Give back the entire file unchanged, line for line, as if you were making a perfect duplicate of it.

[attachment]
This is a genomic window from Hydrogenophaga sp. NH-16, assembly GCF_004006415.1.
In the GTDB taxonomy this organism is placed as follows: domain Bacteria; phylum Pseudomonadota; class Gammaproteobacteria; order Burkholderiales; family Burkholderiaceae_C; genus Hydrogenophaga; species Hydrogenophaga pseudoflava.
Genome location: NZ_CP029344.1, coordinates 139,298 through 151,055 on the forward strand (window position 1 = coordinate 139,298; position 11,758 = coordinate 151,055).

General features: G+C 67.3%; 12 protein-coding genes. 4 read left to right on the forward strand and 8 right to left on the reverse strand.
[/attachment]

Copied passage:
This is a genomic window from Hydrogenophaga sp. NH-16, assembly GCF_004006415.1.
In the GTDB taxonomy this organism is placed as follows: domain Bacteria; phylum Pseudomonadota; class Gammaproteobacteria; order Burkholderiales; family Burkholderiaceae_C; genus Hydrogenophaga; species Hydrogenophaga pseudoflava.
Genome location: NZ_CP029344.1, coordinates 139,298 through 151,055 on the forward strand (window position 1 = coordinate 139,298; position 11,758 = coordinate 151,055).

General features: G+C 67.3%; 12 protein-coding genes. 4 read left to right on the forward strand and 8 right to left on the reverse strand.